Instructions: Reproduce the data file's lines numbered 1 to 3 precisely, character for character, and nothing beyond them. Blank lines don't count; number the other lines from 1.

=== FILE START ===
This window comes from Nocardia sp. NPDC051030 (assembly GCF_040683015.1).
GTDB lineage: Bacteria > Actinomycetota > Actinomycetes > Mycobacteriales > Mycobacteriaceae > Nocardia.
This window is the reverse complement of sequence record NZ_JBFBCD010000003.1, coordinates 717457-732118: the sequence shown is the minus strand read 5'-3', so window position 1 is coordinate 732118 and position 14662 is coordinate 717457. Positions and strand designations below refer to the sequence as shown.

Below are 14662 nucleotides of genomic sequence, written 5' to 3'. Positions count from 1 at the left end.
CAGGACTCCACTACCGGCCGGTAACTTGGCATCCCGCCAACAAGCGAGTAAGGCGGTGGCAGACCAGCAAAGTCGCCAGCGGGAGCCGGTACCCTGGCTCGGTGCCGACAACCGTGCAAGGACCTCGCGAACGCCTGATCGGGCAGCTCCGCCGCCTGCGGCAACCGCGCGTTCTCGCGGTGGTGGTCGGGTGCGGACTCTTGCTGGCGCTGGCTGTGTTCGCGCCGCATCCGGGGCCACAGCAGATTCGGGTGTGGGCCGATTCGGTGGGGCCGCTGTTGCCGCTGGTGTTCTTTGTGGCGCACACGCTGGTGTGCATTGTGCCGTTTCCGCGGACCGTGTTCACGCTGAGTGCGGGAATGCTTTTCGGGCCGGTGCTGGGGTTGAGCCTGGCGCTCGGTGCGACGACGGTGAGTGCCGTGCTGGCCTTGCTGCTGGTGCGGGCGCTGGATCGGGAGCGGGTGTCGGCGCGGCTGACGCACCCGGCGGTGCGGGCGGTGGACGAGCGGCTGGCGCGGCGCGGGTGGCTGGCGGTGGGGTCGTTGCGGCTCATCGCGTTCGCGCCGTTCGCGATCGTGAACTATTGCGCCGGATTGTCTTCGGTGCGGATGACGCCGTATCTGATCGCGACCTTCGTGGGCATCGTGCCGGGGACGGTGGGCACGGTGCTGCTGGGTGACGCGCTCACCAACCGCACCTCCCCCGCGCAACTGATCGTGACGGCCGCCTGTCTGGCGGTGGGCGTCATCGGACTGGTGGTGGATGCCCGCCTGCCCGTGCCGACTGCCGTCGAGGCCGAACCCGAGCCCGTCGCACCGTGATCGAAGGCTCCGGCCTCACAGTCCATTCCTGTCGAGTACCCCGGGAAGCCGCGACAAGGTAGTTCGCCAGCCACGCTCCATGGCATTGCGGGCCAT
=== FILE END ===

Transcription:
This window comes from Nocardia sp. NPDC051030 (assembly GCF_040683015.1).
GTDB lineage: Bacteria > Actinomycetota > Actinomycetes > Mycobacteriales > Mycobacteriaceae > Nocardia.
This window is the reverse complement of sequence record NZ_JBFBCD010000003.1, coordinates 717457-732118: the sequence shown is the minus strand read 5'-3', so window position 1 is coordinate 732118 and position 14662 is coordinate 717457. Positions and strand designations below refer to the sequence as shown.